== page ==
Friday, November 24, 2023
Feast of Saint Andrew Dung-Lac
Dear Brothers and Sisters in Christ,
I pray you are enjoying our journey together On the Road to Emmaus or, rather, that you are finding it useful in cultivating a more profound encounter with Jesus Christ during the Most Holy Sacrifice of the Mass. I am certainly very grateful for your company. Together, please God, we are taking a sure step each week towards greater personal holiness knowing that the Eucharist at Holy Mass is the source and summit of our life with God.
As the great 19th century French devotee of the Holy Eucharist, Saint Peter Julian Eymard, writes: “Know, O Christian, that the Mass is the holiest act of religion. You cannot do anything to glorify God more, nor profit your soul more, than by devoutly assisting at it, and assisting as often as possible.”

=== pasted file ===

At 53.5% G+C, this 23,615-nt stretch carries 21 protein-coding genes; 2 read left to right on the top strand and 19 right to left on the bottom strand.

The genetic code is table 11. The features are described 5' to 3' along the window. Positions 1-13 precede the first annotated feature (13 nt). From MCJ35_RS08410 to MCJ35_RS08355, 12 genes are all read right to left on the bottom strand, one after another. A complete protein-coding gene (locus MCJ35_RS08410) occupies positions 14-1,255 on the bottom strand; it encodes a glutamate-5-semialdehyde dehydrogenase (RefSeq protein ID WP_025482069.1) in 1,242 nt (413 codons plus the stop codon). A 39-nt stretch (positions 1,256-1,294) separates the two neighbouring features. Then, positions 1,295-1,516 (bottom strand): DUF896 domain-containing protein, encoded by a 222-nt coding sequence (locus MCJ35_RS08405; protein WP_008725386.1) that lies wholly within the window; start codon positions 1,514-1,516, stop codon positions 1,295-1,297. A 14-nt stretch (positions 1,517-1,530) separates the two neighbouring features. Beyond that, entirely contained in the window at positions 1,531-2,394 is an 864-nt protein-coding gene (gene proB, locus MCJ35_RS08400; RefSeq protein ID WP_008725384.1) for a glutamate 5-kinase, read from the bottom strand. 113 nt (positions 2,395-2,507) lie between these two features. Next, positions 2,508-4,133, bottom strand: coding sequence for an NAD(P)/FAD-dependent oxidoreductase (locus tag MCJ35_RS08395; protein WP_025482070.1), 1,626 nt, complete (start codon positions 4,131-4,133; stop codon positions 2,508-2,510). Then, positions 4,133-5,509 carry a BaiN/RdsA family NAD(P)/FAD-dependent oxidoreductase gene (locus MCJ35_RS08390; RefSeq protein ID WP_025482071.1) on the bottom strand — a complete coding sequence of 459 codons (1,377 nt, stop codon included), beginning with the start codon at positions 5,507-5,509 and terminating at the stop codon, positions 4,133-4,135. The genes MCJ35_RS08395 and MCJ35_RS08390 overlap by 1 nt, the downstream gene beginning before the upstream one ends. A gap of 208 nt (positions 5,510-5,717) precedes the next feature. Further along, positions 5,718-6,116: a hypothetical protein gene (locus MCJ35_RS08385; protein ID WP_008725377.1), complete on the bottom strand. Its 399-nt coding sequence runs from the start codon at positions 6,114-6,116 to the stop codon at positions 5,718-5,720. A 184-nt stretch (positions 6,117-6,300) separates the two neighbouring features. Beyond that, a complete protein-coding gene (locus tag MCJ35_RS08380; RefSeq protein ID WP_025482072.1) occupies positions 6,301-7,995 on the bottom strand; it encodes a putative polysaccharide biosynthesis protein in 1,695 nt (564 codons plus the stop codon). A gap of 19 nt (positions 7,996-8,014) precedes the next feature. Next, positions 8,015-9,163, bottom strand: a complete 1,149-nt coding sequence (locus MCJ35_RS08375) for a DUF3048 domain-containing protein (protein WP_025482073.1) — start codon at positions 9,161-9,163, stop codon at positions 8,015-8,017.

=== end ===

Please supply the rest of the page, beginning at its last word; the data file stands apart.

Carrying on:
This week is one of those occasions upon our year-long pilgrimage when we pause; pray; assess where we’ve been; and prepare ourselves for the rest of the journey. It’s a week for a moment of reflection and a burst of inspiration.
First, reflection: My challenge to you this week is to reflect upon the challenges of recent weeks and repeat one of them. Perhaps the one you found most difficult. Here’s your choice:
Pray the Suscipe Prayer of Saint Ignatius of Loyola during the Offertory at Holy Mass.
Or: Pray the Litany of the Precious Blood each day.
Or: Pray a Morning Offering every day.
Or all three! It’s up to you. Have you chosen? Good. Let us continue.
Now for that promised inspiration. Here’s another great Eucharistic story from another of our fellow pilgrims On the Road to Emmaus. His name is Matt Clark. He lives in Brooklyn in Michigan with is wife, Dana, and their six children. Until fairly recently, Matt described himself as a “stubborn Protestant”. Now he’s an "on-fire" Catholic. What changed? Here’s Matt’s story.
+ Earl Boyea
Bishop of Lansing